Robin Guard, 93, and Allan Edgington, 74, have spent nearly a century watching history unravel before their eyes — and the past few years closely studying it at Brock University.
The friends convocated together Friday, completing the Master of Arts in History program. When they did, Guard (BA ’15) made history by becoming not only the oldest graduate of the program, but also the oldest in the University’s history.
As his name and record was announced during the Faculty of Humanities Convocation ceremony Friday, the crowd applauded and gave Guard a standing ovation.
Guard became immersed in history at Brock after a long career as an electrical engineer, first in the U.K., working for the Atomic Energy Authority at the world’s first nuclear power station, and later in Montreal.
After retiring in 1979, he and wife Barbara bought a farm on Effingham Road in Pelham, where they took up organic farming and kept sheep for more than a decade.
Following his wife’s passing, Guard learned that as a retiree he could take free classes at Brock. He seized the opportunity to explore humanities.
“It’s good to be a specialist in something,” he says, “but you do need to know the rest of the world. Retirement is an opportunity to do that.”
Edgington (BA ’15) had no expectations when he began his undergraduate study of history at Brock in 2007.
The 74-year-old St. Catharines resident wasn’t sure how he would fit in as a mature student, but he built close friendships with two other seniors, Guard and Pat O’Hara (BA ’07, BA ’16).
The trio, who call themselves the “Three Old Farts,” met up weekly for conversation and support. They also reached out to younger students, helping and mentoring the fresh-faced academics as they learned their way around Brock and the university environment.
“We didn’t feel we stood out,” Edgington says as he reflects on the trio’s time at the school.
Edgington spent his career in business and banking in the U.K. and Canada, but had always had an interest in history.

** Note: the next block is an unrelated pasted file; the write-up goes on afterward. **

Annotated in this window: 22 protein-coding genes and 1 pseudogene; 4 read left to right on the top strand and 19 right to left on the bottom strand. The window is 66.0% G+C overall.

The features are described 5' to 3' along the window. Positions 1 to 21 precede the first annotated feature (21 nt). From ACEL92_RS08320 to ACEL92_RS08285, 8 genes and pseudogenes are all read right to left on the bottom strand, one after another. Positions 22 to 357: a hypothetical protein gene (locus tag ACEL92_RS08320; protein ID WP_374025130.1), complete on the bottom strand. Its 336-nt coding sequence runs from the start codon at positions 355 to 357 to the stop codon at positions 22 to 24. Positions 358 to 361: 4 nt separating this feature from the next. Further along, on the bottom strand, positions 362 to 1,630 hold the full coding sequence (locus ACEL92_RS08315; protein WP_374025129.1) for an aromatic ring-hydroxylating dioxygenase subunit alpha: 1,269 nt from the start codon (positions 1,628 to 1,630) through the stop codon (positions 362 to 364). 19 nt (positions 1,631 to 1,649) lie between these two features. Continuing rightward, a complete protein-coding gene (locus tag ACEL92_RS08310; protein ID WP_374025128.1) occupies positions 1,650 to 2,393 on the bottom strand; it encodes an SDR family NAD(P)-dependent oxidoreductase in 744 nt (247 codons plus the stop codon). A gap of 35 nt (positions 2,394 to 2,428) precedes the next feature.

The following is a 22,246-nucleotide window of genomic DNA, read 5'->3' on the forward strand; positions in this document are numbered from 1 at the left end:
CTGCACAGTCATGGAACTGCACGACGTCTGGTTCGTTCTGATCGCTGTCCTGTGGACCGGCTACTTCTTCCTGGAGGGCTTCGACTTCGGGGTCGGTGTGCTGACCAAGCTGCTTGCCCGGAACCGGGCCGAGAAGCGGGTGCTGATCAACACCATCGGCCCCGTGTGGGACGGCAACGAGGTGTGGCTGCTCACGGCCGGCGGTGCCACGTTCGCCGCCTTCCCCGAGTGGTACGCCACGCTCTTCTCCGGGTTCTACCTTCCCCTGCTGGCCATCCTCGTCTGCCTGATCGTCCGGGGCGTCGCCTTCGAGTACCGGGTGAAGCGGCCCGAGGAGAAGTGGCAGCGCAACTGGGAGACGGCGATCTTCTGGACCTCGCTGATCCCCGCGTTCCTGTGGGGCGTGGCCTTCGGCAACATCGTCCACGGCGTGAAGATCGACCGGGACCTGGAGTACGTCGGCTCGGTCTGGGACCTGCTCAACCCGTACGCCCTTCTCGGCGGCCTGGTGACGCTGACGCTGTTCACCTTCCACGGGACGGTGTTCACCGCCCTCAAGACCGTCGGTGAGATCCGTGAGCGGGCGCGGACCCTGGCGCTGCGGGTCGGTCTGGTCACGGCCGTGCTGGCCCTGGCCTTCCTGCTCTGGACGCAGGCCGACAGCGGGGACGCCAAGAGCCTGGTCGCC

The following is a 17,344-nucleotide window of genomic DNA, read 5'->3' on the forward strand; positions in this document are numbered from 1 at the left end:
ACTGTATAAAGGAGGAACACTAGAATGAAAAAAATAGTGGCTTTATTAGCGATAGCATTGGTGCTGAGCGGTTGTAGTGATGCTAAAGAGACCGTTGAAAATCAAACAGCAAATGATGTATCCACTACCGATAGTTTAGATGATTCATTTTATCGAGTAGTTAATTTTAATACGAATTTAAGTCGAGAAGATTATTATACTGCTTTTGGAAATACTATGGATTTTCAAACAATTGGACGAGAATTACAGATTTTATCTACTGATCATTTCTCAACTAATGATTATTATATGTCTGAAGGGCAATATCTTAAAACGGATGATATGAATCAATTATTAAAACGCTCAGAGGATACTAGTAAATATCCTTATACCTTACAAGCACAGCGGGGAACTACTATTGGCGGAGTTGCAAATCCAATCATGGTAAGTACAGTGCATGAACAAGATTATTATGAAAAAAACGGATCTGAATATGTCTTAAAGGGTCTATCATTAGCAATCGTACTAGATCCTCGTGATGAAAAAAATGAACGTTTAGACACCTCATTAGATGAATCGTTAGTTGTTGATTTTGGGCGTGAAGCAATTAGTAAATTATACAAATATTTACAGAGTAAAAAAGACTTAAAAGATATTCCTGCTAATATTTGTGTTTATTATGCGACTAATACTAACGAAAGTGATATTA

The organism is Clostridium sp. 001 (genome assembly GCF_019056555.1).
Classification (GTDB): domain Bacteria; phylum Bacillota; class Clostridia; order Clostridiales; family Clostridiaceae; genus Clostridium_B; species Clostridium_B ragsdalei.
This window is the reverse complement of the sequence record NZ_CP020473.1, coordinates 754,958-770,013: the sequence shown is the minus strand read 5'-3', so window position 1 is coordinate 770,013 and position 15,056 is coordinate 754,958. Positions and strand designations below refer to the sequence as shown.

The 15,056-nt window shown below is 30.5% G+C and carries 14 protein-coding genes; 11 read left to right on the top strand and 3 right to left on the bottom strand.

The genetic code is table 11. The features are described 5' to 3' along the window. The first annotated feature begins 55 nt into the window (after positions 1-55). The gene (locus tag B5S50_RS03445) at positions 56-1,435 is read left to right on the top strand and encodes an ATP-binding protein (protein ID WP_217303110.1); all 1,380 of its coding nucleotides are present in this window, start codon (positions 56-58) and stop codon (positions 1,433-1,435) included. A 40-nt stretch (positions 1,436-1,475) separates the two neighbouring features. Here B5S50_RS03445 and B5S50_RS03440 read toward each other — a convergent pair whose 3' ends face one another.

His eldest son prompted him to come to Brock and pursue formal study in retirement.
While he was used to making presentations in his previous career, Edgington found the classroom a different dynamic.
“It taught me a collegiate way of looking at things,” he explains. Rather than dominating as he had in business meetings, he learned in seminar to sit back and ask questions.
Edgington and Guard brought colour and life to Professor Renee Salhany’s class on the history of drinking cultures and challenged her to be a better teacher.
“They could speak from experience about the things we were reading,” said Salhany, “most memorably about London’s pub scene in the 1950s and 1960s. It was such a marvellous check on the class’ assumptions about how much some historian with a PhD could actually know about something they hadn’t lived.”
The men’s experience shows the benefit of a small, student-focused program, says History Department Graduate Program Director Professor Elizabeth Vlossak.
“Brock’s Department of History and Faculty of Graduate Studies provided key resources and ongoing support throughout Robin’s studies that helped him meet the challenges of grad school.”
Mature students, Vlossak explains, add to undergraduate courses by bringing life experiences, perspectives and energy into the classroom.
“But to our young History MA students, Robin was more than that,” adds Vlossak. “He was also one of the last inhabitants of another time, of a past world that in many ways seems so foreign to our own. But he is more than just a historic relic. He has kept up with the revolutionary changes that he has witnessed over his lifetime.”
“Brock opened up an avenue of the many things you can do,” Edgington says. “It creates a different universe for you (in retirement).”
He took time off during his studies to travel and even studied in India for a semester in 2013. He also travelled to Oxford and Manchester in England for his MA research.
Edgington encourages undergraduates to connect with older classmates.
“Try to communicate with an older person in class because they may be a good help to you. Try to use some of the knowledge that older people have.”
He offered similar advice to seniors, urging them to consider academics in retirement.
“Don’t be scared of coming to Brock,” he says, “There’s absolutely no reason to be afraid. Talk to your professor, your TA, other people if you have a problem.”
The two men may be done their MA degrees, but they’re not done with learning.
Edgington hopes someday to turn his MA research on Yorkshire Methodism into a book and has a bucket list of future research projects.
Guard plans to return to Brock to take science courses.
As Edgington says, the key to success is the desire to learn.